Overview

Patterns of biodiversity in the marine realm are driven by extrinsic (non-biological) processes that interact with intrinsic (biological) constraints. Together these two processes provide the basis for speciation (diversity) and extinction (resilience) that shape the history of life on Earth. Modern biota (both flora and fauna) show a general increase in biodiversity from high to low latitudes in both terrestrial and marine settings that is considered a major signature of life on the planet. However, the pervasive nature of latitudinal biodiversity gradients has been questioned from palaeontological, deep time, perspectives. Fossil data seem to indicate contrasting patterns between greenhouse and icehouse intervals in the Phanerozoic, with some taxonomic groups showing diversity peaks in palaeotemperate (as opposed to palaeotropic) latitudes, with distribution largely influenced by available environment (highlighted within terrestrial vertebrates) during warm intervals.

The proposed project will seek to critically test the link between palaeoclimate and palaeolatitudinal diversity with a particular focus on geological intervals that document the transition from greenhouse to icehouse conditions (e.g., in the early Cenozoic contrast the warm Eocene with the cooler Oligocene) and subsequent rebound following mass extinction events, in a number of co-existing marine taxonomic groups (fish, ostracods and foraminifera), drawing comparisons with latitudinal patterns among terrestrial vertebrates. It will also assess the influence of environmental occurrence (in the marine realm, emphasising onshore/offshore and benthic/planktonic) on patterns of diversity and resilience in a palaeolatitudinal context.

The Phanerozoic latitudinal biodiversity gradient:  red line = temperature trend, blue = icehouse conditions. Solid circles indicate intervals where studies support biodiversity peaks in the tropics whereas open circles indicate studies where the peaks sit in the palaeotemperate regions. Red = terrestrial ; black = marine. From Mannion et al. 2013.

Methodology

The project focuses on critical evaluation and synthesis of published datasets, e.g., the Paleobiology Database [PaleoDB] and other taxonomic databases, as principle sources of data enhanced by the collection of additional occurrence data from primary literature sources. Work will be conducted at a variety of spatial and temporal scales using sampling standardisation approaches to ensure that recovered patterns are biological rather than an artefact of the geographic distribution of collected fossil localities or the intensity with which those localities have been sampled. Recovered patterns will be compared quantitively through time within and across taxonomic groups, and to spatial and temporal changes in global and regional climate evolution and environmental and sea level change. This will allow the student to accurately characterise the deep time latitudinal gradients and pinpoint if and how these gradients shift in the greenhouse/icehouse transition.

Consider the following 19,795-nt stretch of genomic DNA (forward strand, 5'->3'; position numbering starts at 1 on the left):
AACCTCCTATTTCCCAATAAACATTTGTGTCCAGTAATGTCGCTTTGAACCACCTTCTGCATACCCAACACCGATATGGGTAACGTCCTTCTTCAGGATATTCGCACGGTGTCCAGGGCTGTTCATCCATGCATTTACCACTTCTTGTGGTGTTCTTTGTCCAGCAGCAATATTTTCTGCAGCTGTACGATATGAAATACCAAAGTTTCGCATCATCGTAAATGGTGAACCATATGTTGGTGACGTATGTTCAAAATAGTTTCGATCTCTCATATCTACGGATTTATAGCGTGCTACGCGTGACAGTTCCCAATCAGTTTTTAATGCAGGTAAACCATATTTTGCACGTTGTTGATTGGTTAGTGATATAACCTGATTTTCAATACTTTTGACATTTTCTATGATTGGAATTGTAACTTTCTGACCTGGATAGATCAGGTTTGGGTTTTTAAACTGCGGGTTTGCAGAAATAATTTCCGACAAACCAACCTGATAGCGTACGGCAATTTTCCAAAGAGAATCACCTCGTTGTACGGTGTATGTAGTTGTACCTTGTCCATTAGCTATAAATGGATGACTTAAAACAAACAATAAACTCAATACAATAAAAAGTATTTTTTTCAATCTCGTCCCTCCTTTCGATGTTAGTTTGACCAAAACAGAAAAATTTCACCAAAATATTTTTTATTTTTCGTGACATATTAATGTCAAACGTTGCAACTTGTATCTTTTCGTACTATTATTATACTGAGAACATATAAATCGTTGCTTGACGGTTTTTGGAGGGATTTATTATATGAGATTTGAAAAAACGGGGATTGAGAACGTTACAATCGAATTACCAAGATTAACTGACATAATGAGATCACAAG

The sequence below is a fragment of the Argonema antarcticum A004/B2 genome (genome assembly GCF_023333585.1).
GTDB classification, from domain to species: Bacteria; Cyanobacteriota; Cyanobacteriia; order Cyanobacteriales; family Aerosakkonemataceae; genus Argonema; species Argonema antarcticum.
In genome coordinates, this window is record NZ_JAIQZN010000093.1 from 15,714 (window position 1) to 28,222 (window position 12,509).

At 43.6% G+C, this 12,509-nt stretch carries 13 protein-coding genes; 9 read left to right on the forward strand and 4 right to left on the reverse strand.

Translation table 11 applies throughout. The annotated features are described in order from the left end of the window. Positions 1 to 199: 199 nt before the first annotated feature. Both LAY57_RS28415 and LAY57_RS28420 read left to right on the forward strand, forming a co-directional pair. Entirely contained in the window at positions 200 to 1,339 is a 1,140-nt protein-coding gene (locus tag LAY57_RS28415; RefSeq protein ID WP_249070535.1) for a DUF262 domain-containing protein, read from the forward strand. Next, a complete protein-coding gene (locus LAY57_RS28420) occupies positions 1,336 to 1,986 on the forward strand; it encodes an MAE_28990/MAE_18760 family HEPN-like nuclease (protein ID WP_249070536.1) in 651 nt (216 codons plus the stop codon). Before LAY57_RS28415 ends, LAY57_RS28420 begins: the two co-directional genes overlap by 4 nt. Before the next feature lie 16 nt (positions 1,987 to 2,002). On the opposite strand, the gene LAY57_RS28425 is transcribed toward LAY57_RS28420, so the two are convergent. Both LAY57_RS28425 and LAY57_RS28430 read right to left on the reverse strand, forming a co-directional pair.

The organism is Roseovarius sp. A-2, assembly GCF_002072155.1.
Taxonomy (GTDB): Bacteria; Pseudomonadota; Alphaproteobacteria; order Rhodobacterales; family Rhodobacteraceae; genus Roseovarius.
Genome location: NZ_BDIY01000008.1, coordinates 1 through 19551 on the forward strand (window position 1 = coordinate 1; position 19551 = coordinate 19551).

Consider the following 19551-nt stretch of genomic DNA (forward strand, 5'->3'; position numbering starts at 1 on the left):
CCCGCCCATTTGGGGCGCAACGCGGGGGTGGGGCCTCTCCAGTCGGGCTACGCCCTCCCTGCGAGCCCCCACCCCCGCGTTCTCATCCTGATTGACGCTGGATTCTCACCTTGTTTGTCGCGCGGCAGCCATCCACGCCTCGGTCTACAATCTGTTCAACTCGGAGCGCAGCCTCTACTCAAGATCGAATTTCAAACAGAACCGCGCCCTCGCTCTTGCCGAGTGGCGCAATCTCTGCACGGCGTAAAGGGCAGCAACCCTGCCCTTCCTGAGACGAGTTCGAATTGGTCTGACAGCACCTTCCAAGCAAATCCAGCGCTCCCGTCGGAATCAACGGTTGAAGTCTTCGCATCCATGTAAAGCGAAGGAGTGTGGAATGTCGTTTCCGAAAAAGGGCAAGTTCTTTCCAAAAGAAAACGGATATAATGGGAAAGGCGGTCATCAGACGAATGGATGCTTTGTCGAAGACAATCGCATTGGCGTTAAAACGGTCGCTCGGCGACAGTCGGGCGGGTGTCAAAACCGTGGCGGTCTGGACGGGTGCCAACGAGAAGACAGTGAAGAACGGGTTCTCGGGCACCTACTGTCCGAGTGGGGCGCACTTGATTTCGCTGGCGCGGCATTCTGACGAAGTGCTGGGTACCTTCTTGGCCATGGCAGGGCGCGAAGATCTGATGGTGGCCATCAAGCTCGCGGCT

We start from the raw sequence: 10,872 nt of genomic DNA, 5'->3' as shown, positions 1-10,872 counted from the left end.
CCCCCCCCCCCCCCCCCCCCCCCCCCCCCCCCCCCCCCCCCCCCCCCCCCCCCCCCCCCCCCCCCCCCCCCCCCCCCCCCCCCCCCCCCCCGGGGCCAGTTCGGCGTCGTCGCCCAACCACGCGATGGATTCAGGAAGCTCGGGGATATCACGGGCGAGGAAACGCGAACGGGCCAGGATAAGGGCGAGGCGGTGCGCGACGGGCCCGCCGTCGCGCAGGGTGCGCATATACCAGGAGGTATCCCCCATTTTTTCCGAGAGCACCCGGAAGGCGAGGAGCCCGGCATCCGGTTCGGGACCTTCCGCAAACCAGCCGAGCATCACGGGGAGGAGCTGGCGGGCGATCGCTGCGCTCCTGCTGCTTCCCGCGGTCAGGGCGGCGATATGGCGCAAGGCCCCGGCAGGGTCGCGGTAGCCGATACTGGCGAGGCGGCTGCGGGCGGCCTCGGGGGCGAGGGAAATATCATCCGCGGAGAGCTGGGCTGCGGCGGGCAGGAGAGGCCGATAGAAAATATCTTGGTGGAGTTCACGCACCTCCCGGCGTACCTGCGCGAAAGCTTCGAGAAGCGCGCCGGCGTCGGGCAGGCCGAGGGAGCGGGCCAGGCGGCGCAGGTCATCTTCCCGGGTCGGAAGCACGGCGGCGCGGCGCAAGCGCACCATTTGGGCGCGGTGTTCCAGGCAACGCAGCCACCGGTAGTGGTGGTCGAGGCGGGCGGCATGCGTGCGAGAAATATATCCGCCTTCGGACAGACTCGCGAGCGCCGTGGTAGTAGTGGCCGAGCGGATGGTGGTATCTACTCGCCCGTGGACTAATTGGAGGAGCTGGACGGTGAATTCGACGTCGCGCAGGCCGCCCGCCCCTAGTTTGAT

Training and Skills

As part of CENTA program, students will attend 45 days training throughout their PhD, including a 10 day placement. In the first year, students will be trained as a single cohort on environmental science, research methods and core skills. Throughout the PhD, training will progress from core skills sets to master classes specific to the student's projects and themes. 

Project-specific training will include quantitative approaches to diversity reconstruction (including use of the PaleoDB), programming skills using R, use of geographical information systems to analyse and model spatial and temporal data. Key synthetic aspects of the project will include hypothesis testing from different subsets of the project data, and construction of diversity information through time to determine palaeolatitudinal distribution patterns. The student will also learn how to evaluate palaeoenvironments from sedimentary and fossil data.  

Timeline

Year 1: Data gathering, including determining the geographical range to be studied and to identify suitable primary sources for the project. Training in the utility of the PaleoDB (data entry, exploration and data extraction).

Year 2: Commence data analysis establish robust qualitative and quantitative methods where appropriate. Integration of distribution database and palaeogeographic maps (using GIS). Presentation of initial results at Palaeontological Association Annual Meeting

Year 3: Data analysis including biogeography methods, correcting for sampling bias and reconstruction of latitudinal gradients through time. Presentation of project results at Geological Society of America.

 

Further Details

Ivan Sansom (I.J.Sansom@bham.ac.uk)